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Asbestos find at Alcoa plant sparks concerns

Keywords: Tags  Alcoa, Massena West facility, Occupational Safety and Health Administration, OSHA, asbestos, fire, aluminum rod, aluminum billet casthouse


NEW YORK — An ongoing investigation into a March 29 fire at Alcoa Inc.’s Massena West aluminum plant in upstate New York led to the discovery of asbestos in the facility’s ceiling.

A spokesman for the Occupational Safety and Health Administration (OSHA) confirmed it was conducting two separate investigations into the fire and the asbestos, but declined to discuss specifics as both investigations are open. He added that it was too early to estimate when the inspections might be completed.

A spokeswoman for Pittsburgh-based Alcoa confirmed there is asbestos in the roofing material of the casthouse, adding that the company is doing everything it can to ensure its employees’ protection.

"All safety precautions are being taken to ensure the health and safety of our employees," she told AMM. "A significant portion of the casthouse remains closed to ensure employee safety."

Alcoa is testing debris samples, and when samples in areas with no structural concerns test negative those areas are cleared for re-entry, she added.

The March fire led the Pittsburgh producer to halt billet and cast rod production entirely (AMM, April 2). Alcoa resumed partial billet casting late last week, the spokeswoman said, but it doesn’t have a timeline for when full production will resume.

"While a significant portion of the casthouse still remains closed due to structural integrity issues, Alcoa is focusing on getting accessible casting complexes up and running as safely and quickly as possible," she said.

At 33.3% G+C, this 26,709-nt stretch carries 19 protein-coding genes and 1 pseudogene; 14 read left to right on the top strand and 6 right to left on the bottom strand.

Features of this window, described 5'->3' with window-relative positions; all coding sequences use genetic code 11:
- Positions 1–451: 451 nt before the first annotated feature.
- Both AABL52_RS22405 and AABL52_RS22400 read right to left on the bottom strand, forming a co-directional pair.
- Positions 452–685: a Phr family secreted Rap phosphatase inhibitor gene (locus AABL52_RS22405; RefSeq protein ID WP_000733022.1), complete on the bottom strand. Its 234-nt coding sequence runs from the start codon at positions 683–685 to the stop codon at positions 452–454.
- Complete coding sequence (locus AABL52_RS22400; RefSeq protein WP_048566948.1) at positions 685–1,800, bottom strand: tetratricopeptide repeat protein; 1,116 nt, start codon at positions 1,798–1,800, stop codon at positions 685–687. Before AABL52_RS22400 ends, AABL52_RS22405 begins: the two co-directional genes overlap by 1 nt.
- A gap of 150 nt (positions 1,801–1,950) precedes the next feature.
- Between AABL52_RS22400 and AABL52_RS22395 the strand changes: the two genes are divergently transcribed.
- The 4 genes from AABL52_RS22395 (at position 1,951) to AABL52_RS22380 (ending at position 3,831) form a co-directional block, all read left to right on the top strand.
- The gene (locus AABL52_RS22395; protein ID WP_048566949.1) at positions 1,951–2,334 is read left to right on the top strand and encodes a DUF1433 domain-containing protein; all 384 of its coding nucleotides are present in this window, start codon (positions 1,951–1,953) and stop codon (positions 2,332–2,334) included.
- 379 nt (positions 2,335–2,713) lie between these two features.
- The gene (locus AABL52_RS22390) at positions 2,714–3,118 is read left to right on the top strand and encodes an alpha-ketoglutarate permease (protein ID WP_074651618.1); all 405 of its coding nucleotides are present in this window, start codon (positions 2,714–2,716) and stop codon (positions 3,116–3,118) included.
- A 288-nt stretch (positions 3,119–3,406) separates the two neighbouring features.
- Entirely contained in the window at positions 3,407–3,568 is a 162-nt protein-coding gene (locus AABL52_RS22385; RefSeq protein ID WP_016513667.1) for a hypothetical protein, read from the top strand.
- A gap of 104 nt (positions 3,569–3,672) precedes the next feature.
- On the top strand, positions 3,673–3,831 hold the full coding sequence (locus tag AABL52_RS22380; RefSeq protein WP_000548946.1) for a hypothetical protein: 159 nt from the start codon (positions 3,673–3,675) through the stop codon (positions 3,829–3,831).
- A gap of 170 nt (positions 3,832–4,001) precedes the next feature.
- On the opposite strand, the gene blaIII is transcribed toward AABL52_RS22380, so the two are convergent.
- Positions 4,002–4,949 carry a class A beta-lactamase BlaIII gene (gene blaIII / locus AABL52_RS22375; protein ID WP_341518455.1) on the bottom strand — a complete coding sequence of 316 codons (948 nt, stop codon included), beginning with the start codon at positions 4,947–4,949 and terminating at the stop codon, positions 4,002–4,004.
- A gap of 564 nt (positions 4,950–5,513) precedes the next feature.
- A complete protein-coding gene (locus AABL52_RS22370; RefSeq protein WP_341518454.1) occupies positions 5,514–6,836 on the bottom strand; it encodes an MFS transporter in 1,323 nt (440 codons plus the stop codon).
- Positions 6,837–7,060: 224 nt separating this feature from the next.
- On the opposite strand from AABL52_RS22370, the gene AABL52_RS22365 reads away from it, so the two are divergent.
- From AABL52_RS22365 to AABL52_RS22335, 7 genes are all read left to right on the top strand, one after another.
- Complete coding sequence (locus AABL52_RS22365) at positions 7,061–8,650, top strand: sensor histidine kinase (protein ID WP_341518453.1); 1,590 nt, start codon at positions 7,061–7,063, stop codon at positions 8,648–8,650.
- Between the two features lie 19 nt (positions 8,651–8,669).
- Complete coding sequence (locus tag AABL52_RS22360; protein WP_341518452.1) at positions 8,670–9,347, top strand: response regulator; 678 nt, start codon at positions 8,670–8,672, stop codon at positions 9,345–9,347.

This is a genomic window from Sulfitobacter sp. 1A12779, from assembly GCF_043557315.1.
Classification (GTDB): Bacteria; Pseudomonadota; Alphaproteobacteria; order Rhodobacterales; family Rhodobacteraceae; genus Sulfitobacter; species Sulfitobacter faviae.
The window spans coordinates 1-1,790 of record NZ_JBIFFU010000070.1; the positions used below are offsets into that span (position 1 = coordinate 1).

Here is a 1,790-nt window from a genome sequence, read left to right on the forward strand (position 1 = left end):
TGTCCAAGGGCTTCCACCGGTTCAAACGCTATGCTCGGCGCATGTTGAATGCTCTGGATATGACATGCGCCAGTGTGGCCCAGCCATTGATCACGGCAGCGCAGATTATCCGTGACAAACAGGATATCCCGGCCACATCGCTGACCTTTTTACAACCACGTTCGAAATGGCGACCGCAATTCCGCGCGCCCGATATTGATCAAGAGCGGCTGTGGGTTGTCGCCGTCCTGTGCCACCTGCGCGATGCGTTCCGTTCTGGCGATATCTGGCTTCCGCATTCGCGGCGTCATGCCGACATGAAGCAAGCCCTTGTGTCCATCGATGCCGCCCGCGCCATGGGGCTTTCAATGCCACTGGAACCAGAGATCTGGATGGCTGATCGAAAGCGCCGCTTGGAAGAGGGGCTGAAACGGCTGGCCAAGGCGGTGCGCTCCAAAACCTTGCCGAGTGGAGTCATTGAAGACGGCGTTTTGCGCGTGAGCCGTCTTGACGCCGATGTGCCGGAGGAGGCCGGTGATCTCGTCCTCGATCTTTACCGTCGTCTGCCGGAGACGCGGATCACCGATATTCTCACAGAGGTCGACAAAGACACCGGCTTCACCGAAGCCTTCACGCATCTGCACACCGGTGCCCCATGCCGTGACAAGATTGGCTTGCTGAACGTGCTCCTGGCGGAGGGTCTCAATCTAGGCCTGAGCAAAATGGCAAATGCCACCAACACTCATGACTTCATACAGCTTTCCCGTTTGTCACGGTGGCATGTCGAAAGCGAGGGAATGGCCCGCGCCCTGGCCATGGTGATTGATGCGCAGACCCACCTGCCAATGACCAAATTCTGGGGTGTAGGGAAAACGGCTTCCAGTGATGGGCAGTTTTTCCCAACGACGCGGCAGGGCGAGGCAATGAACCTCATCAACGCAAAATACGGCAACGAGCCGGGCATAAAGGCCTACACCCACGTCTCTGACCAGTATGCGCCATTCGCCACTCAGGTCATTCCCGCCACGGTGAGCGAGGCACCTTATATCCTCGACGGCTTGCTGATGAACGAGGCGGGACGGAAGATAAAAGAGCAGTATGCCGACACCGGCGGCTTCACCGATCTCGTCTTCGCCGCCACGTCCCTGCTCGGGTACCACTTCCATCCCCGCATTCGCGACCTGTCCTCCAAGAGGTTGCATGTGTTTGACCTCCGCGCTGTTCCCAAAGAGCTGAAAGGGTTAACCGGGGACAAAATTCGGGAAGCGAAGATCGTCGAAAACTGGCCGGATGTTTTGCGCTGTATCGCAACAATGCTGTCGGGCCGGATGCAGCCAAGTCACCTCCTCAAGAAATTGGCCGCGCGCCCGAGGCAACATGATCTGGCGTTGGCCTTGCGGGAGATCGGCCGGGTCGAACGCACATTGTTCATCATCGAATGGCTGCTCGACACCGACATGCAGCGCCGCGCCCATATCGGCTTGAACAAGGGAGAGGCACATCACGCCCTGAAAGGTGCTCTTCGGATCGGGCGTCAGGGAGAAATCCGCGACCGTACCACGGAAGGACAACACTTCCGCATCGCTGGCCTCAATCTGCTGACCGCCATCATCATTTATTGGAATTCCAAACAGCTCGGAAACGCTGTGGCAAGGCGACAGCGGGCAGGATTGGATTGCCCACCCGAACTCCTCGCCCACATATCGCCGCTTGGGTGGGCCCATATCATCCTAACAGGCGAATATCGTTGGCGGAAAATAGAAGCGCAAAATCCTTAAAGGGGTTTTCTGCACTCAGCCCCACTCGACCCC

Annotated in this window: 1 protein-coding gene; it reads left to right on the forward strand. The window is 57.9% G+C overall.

This latest discovery has both billet and cast-rod market participants concerned that it will take longer for Massena West to return to full production, which would make already tight markets even more so.

"(Alcoa) may be asked to strip everything down," one source said. "(Rod and billet) market tightness will get worse. Losing Massena West is a disaster."

"Now it will take much more time to bring Massena West (to full) production because Alcoa will have to remove the asbestos from the casthouse. It’s a health and safety issue," a second source said, adding that he doesn’t expect Massena West to resume full production until the fall at the earliest.

Massena West’s smelter, which has a capacity of 135,000 tonnes per year, wasn’t affected by the fire and continues to produce molten metal. Although it stopped billet and cast rod production entirely, the casthouse continued to produce P1020 sow (AMM, April 5). In addition, sources say Alcoa increased the amount of molten metal sent to Atlanta-based Novelis Inc.’s Oswego rolling mill three hours south in New York (AMM, April 9).

CLARIFICATION:
AMM subsequently learned that the discovery of the asbestos had been made during the initial investigation into the March 29 fire and that it had already been factored into the company’s undisclosed timeframe for a return to production. “Nothing has changed. The asbestos abatement has already been figured into all timelines for production thus far,” a spokeswoman told AMM, adding that the asbestos finding should not further delay the restart in any way. Alcoa has given a restart timeline to its customers but it has not been made public.


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